Cancellation of Removal Detroit MI
Cancellation of Removal is a form of defensive immigration relief, that is available to someone once he or she is placed in removal proceedings. This form of immigration relief cannot be awarded more than once, even if the applicant desires to seek cancellation of removal for a basis that is completely different from another occasion. There are different limitations and requirements for persons that are not Lawful Permanent Residents, and persons that are Lawful Permanent Residents (LPRs), that are set forth in the Immigration and Nationality Act (INA), which are addressed in very brief details below.Cancellation of Removal under INA section 240A(b)(1), if awarded in Immigration Court, allows the non-Lawful Permanent Resident to obtain lawful permanent residency and stay in the United States. If the non-Lawful Permanent Resident is placed in removal proceedings because he or she is deportable and/or inadmissible, he or she must satisfy the following criteria:
1. the person has been physically present in the United States for at least 10 years;
2. the person has good moral character for at least 10 years;
3. the person has not been convicted of certain crimes listed in INA sections 212(a)(2), 237(a)(2), or 237(a)(3);
4. the persons removal would cause an exceptional and extremely unusual hardship to the individual's lawful permanent resident or US citizen spouse, child, or parent (also known as a qualifying relative).
The granting of cancellation of removal immigration cases is extremely rare, because the standard of "exceptional and unusual hardship" is very high and often difficult to prove to the discretion of the assigned Immigration Judge. This type of relief should only be pursued if the individual is already facing removal proceedings; the non-citizen should not purposely place him or herself into removal proceedings to try to obtain cancellation of removal, even if the individual has a very compelling case. The Immigration Judge has wide discretion to decide whether the non-citizen possesses good moral character, and if an exceptional and extremely unusual hardship actually exists, so there is a risk of losing (even with a compelling case). Also, Immigration Courts are limited by the United States Congress in the number of cancellations of removal they are supposed to grant each year, and therefore they try to issue this relief very sparingly. If the individual does not qualify for cancellation of removal (because of criminal or antiterrorism grounds, the individual is crewman who entered after June 30, 1964, in individual is considered a certain J visa exchange visitors that did not satisfy their 2 year requirement, the individual previously used cancellation of removal, or does not meet other requirements outlined above) the Immigration Judge has absolutely no discretion to approve cancellation of removal for humanitarian or other compelling reasons.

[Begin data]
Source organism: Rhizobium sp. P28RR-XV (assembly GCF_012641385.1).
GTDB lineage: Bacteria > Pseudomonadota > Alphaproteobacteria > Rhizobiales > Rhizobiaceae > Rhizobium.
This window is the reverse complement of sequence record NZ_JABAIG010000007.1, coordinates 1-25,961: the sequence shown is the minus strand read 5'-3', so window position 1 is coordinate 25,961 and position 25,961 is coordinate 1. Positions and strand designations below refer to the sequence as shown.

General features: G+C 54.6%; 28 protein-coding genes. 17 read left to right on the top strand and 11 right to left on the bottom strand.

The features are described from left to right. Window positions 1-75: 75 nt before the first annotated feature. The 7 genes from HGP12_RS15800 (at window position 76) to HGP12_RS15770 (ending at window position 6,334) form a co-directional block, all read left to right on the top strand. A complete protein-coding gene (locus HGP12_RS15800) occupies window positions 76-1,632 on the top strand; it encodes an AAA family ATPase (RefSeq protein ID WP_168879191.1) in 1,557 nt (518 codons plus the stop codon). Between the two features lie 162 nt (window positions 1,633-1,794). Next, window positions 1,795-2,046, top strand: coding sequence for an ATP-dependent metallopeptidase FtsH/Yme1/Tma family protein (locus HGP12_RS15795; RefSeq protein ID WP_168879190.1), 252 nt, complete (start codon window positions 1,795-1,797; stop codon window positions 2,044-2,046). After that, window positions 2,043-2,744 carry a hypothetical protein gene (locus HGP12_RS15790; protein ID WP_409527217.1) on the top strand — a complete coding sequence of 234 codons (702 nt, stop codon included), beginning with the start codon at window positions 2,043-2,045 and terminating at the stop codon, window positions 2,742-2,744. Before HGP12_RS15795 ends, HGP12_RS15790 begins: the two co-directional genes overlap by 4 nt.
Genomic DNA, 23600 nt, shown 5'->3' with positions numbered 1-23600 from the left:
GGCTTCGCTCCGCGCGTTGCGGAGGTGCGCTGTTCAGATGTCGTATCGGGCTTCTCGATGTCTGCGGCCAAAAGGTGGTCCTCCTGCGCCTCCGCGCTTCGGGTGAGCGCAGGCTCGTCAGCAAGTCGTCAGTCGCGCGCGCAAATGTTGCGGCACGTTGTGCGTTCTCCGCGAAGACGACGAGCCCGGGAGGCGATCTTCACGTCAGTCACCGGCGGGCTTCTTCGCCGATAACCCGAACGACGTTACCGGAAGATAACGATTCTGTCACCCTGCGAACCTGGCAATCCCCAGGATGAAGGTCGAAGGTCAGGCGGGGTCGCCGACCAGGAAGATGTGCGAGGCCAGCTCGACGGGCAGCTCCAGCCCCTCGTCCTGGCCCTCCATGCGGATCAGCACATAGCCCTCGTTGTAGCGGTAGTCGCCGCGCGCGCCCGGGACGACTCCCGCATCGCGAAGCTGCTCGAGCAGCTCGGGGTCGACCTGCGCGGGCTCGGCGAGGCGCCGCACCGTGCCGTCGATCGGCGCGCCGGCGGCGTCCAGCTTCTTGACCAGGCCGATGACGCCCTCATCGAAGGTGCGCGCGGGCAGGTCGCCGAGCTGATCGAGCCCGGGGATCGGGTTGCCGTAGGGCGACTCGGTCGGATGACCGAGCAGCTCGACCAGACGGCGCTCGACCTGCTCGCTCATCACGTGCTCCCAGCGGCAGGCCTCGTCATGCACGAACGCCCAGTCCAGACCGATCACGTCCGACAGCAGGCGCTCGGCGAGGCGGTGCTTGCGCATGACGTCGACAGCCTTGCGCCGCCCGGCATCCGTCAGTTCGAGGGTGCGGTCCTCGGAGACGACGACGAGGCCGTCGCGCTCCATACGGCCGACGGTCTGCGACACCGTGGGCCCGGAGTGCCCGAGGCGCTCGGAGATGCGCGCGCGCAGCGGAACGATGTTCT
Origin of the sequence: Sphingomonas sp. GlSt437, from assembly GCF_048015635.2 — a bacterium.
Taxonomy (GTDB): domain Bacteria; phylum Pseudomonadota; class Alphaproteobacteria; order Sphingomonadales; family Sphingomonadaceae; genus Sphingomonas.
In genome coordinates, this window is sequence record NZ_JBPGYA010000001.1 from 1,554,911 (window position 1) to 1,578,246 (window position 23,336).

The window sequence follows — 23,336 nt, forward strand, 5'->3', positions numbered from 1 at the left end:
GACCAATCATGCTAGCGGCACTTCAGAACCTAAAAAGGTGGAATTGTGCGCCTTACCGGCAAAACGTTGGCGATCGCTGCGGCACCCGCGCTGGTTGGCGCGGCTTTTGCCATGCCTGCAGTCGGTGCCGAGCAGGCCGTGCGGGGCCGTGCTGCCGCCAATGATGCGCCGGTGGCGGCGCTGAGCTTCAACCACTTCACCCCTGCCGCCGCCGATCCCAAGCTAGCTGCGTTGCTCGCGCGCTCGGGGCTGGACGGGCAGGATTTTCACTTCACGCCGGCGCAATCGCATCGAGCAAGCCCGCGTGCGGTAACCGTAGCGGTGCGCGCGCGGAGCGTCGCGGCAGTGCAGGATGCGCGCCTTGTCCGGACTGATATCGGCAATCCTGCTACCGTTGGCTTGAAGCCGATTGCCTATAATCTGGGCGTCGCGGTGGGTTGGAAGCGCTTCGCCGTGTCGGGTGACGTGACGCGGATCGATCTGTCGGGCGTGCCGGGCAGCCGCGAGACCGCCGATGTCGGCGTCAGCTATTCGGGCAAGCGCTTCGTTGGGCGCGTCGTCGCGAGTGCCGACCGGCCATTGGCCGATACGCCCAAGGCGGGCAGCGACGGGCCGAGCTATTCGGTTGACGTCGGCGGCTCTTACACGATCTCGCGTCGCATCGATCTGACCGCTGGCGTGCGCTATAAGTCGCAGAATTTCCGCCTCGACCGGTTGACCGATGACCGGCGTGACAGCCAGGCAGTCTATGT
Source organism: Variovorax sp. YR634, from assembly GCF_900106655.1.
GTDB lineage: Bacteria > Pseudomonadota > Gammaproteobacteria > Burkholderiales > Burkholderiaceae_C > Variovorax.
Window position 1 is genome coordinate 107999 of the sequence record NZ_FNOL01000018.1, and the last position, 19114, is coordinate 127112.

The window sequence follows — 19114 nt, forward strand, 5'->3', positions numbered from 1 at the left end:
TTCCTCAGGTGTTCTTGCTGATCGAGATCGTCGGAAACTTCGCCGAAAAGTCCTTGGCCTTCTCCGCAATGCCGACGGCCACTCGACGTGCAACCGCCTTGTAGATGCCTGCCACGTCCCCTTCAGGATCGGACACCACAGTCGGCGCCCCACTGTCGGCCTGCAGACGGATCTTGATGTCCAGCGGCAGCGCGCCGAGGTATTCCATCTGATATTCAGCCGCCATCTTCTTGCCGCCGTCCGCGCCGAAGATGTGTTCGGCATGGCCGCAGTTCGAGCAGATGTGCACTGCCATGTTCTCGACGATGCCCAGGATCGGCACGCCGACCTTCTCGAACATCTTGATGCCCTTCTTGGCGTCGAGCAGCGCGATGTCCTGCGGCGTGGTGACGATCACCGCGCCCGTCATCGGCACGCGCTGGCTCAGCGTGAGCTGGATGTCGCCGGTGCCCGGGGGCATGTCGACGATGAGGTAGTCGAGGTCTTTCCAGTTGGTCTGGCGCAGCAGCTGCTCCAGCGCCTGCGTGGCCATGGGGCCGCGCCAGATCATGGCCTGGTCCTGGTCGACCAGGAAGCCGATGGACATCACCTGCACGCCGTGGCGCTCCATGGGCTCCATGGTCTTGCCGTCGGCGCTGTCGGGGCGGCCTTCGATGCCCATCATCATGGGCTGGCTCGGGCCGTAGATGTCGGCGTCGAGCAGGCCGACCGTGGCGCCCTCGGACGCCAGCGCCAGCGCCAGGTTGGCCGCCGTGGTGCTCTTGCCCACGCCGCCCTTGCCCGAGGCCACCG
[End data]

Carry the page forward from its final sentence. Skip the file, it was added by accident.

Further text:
Another type of cancellation of removal potentially applies to non-Lawful Permanent Residents is for spouses and children who have been battered or who are the victims of extreme cruelty, under the Violence Against Women Act (VAWA). The applicant for VAWA cancellation of removal must establish all of the following requirements:
1. individual has been battered by or suffered extreme cruelty from a Lawful Permanent Resident or US citizen abuser, or is the parent of a child who suffered such abuse;
2. must be present in the US for 3 years before applying;
3. would suffer extreme hardship, or that his or her child or parent would suffer extreme hardship, if the individual was removed;